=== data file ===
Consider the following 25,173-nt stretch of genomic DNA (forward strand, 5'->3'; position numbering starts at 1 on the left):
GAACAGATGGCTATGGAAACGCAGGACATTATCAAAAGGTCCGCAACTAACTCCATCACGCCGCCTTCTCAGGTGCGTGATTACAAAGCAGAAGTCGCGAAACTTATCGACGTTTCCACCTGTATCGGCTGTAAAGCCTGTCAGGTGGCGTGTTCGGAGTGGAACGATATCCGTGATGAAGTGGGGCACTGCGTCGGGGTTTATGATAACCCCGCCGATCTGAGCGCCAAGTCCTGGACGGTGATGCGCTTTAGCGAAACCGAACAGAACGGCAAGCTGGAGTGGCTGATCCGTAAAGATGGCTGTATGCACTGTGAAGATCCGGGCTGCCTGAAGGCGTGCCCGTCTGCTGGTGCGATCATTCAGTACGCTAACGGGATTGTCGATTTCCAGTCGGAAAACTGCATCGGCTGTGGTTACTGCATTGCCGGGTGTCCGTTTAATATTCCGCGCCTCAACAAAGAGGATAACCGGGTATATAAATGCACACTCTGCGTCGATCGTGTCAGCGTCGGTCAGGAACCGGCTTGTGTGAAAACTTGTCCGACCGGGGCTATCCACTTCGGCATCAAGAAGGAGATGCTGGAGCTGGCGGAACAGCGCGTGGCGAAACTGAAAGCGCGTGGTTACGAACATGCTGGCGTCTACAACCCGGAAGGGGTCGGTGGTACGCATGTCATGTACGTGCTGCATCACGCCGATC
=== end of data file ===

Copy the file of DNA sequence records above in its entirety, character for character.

Consider the following 25,173-nt stretch of genomic DNA (forward strand, 5'->3'; position numbering starts at 1 on the left):
GAACAGATGGCTATGGAAACGCAGGACATTATCAAAAGGTCCGCAACTAACTCCATCACGCCGCCTTCTCAGGTGCGTGATTACAAAGCAGAAGTCGCGAAACTTATCGACGTTTCCACCTGTATCGGCTGTAAAGCCTGTCAGGTGGCGTGTTCGGAGTGGAACGATATCCGTGATGAAGTGGGGCACTGCGTCGGGGTTTATGATAACCCCGCCGATCTGAGCGCCAAGTCCTGGACGGTGATGCGCTTTAGCGAAACCGAACAGAACGGCAAGCTGGAGTGGCTGATCCGTAAAGATGGCTGTATGCACTGTGAAGATCCGGGCTGCCTGAAGGCGTGCCCGTCTGCTGGTGCGATCATTCAGTACGCTAACGGGATTGTCGATTTCCAGTCGGAAAACTGCATCGGCTGTGGTTACTGCATTGCCGGGTGTCCGTTTAATATTCCGCGCCTCAACAAAGAGGATAACCGGGTATATAAATGCACACTCTGCGTCGATCGTGTCAGCGTCGGTCAGGAACCGGCTTGTGTGAAAACTTGTCCGACCGGGGCTATCCACTTCGGCATCAAGAAGGAGATGCTGGAGCTGGCGGAACAGCGCGTGGCGAAACTGAAAGCGCGTGGTTACGAACATGCTGGCGTCTACAACCCGGAAGGGGTCGGTGGTACGCATGTCATGTACGTGCTGCATCACGCCGATC